|Art Of Internet Photography
Let me start this week with the good news - starting
today this column is changing. It will be bigger and
brighter, but of course the end product will still be the
same - some of the best images on the Internet today.
I summarise below the main changes. As from January
the edition will change to a monthly publication. Each
month there will be regular features, and over the next
two months I will be introducing these to you. Starting
in January, the edition will be re-branded, it will change
its' name to"Images To Inspire The Imagination"
which better reflects the content I will be presenting.
Anyway, enough of the waffle, on with the show. Let
me hit you straight away with a new feature.
Here I will be presenting my own images, but with a
difference. I will be showing you other images taken by
other Photographers of the same subject, showing you
step by step how I created the image, and adding some
little surprises along the way. One of my most
successful images so far in 2002 has been one
entitled "Wardance" This is how it was created.
Read on... »
|Lucio Valerio Pini
More of Lucio Valerio Pini inspiring photography can be
seen in his new color gallery on Pixiport. After you have
enjoyed his color photos make sure to check out his art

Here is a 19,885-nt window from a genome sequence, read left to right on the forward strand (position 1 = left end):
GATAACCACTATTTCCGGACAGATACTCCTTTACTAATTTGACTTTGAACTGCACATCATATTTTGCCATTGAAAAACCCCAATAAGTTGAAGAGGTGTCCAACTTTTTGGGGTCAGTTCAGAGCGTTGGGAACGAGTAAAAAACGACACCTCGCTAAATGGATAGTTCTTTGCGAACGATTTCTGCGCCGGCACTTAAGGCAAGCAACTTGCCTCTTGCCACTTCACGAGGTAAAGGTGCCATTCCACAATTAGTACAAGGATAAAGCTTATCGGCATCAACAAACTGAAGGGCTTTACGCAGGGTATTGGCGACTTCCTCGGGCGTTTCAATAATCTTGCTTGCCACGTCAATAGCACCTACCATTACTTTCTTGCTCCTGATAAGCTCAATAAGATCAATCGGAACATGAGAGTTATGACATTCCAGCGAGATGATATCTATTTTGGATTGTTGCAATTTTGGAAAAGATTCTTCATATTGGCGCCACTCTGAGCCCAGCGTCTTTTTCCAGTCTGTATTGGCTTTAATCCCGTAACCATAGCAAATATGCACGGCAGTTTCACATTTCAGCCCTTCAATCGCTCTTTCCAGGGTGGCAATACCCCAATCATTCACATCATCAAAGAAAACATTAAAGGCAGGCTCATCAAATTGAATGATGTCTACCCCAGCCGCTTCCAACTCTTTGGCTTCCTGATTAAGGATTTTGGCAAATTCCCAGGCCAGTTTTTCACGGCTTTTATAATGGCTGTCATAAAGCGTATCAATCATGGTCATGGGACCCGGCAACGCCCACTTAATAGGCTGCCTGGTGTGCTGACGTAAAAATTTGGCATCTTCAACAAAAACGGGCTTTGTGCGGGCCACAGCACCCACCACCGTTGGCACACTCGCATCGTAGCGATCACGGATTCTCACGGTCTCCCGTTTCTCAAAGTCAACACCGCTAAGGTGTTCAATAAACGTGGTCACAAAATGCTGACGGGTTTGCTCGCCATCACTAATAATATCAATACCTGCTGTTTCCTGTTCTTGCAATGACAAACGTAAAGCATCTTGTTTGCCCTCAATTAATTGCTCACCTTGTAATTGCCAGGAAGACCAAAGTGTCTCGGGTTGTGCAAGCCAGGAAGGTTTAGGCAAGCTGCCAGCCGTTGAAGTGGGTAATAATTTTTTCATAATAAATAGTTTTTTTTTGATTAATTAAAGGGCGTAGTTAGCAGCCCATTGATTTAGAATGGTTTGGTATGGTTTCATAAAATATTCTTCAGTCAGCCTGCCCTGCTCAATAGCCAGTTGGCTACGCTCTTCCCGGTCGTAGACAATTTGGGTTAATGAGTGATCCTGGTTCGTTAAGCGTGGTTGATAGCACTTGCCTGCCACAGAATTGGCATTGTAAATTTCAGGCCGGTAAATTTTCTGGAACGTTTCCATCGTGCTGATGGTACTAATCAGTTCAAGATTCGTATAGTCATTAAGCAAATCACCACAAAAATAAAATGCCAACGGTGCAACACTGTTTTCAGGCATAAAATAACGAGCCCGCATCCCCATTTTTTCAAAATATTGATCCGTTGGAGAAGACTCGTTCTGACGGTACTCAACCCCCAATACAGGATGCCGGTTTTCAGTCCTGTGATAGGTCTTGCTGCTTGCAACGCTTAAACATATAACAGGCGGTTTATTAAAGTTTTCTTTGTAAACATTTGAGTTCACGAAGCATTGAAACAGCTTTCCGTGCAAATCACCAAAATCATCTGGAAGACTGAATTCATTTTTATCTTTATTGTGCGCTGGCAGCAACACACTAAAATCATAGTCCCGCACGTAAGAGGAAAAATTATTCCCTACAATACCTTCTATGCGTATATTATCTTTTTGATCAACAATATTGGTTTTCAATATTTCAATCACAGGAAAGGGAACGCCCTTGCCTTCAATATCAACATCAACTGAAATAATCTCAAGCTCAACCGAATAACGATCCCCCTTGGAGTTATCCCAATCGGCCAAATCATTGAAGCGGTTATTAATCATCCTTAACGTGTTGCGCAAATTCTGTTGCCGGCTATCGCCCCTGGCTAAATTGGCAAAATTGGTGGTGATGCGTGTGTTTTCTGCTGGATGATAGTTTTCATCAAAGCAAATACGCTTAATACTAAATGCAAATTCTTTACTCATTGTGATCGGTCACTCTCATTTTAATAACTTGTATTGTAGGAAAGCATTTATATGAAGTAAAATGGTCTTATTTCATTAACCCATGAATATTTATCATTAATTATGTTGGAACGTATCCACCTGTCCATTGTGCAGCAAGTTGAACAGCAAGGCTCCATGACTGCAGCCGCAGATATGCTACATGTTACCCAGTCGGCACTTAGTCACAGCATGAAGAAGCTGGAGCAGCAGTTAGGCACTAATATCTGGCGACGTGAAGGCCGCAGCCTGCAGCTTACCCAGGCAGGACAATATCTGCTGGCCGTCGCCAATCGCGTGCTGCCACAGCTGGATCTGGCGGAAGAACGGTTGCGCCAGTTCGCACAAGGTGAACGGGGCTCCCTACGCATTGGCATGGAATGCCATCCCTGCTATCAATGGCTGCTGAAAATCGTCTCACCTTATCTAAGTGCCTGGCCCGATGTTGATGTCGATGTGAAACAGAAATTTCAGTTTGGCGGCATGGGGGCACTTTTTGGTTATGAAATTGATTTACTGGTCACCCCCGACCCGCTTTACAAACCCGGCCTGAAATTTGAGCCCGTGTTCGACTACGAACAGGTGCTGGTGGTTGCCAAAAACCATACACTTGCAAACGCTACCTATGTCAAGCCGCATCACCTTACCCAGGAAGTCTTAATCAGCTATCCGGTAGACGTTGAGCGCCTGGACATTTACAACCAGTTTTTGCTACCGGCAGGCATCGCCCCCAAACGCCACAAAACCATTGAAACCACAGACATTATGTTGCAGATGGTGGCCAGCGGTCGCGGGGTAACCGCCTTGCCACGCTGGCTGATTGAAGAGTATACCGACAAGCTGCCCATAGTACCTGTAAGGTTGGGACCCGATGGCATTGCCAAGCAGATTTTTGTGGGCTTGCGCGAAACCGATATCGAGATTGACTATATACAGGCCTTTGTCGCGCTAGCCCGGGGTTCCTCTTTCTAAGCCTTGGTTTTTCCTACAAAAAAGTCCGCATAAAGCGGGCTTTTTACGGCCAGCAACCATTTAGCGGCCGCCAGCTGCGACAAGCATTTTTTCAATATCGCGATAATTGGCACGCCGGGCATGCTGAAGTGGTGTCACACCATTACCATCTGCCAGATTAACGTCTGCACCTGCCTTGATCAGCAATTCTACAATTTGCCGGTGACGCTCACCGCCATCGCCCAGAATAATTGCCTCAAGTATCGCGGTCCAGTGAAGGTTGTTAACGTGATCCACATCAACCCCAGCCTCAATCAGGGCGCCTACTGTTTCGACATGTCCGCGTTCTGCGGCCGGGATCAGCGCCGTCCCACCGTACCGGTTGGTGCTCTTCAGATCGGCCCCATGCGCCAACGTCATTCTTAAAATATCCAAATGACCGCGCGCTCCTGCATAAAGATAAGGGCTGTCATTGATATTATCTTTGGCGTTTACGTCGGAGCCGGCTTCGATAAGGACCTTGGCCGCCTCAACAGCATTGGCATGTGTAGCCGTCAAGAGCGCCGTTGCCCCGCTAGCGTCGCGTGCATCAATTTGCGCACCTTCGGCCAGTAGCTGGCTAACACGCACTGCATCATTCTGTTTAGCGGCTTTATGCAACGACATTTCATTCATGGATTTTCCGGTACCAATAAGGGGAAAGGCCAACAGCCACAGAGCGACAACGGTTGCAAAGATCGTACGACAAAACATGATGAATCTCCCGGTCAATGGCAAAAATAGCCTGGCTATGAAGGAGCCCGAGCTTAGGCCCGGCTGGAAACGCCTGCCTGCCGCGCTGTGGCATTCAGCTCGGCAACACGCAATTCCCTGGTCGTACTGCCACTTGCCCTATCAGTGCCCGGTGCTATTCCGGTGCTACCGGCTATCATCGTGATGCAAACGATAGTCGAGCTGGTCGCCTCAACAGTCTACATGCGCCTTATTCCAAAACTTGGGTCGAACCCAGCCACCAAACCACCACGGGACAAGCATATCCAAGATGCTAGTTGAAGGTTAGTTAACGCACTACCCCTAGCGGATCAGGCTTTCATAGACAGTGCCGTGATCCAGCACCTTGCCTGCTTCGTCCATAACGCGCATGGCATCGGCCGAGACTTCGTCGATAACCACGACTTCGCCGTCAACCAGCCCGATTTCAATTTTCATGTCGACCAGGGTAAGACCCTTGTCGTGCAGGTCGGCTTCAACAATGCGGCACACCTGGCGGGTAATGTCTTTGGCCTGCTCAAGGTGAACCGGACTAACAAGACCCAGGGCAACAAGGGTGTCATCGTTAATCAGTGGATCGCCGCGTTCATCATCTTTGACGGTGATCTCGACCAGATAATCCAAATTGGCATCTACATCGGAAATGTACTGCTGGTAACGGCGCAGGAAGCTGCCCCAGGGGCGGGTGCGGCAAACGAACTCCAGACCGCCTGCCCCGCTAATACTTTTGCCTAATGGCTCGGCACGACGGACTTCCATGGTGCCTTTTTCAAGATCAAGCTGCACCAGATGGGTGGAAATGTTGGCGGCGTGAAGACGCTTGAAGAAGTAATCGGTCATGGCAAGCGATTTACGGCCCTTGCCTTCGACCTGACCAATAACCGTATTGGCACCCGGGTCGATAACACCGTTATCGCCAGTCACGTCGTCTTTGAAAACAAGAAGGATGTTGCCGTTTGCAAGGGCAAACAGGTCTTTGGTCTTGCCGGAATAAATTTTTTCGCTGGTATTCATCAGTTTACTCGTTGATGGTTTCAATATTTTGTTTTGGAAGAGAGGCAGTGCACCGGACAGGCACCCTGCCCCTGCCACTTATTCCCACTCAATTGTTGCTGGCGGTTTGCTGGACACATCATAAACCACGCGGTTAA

B&W photos and his Polaroid Transfers.
I'm mainly a photographer.
I look not for the new, but for what's at least different,
uncommon, surprising, fun, magic, absurd.
I don't care for reality, I don't care for the certainty of
what's in front of my lens, I care for the creativity, the
fantasy, the invention, that can gush from a cultured
Between the certain and the uncertain there's a
possible space, for example in dreams and in fables.
The subject of my pictures, mostly, is the woman in her
infinite and mutable aspects of being and looking.
MY ARTISTIC REFERENCES
All the artists of the past centuries and all the artists of
today, like Robert Rauschenberg, Henrich Maria
Dravinghausen, Egon Schiele, Magritte, our Rinaldo
Mantovani, Giorgio De Chirico, Antonio Donghi.
I like Pop-Art as well as Impressionism and Baroque.
-Lucio Valerio Pini
He would love to hear from all visitors so don't forget to
drop him a line.
Visit Gallery........ »
|The Voice Behind the Lens
ETHICS OF THE STREET
(Are there any?)
By Michael Dubiner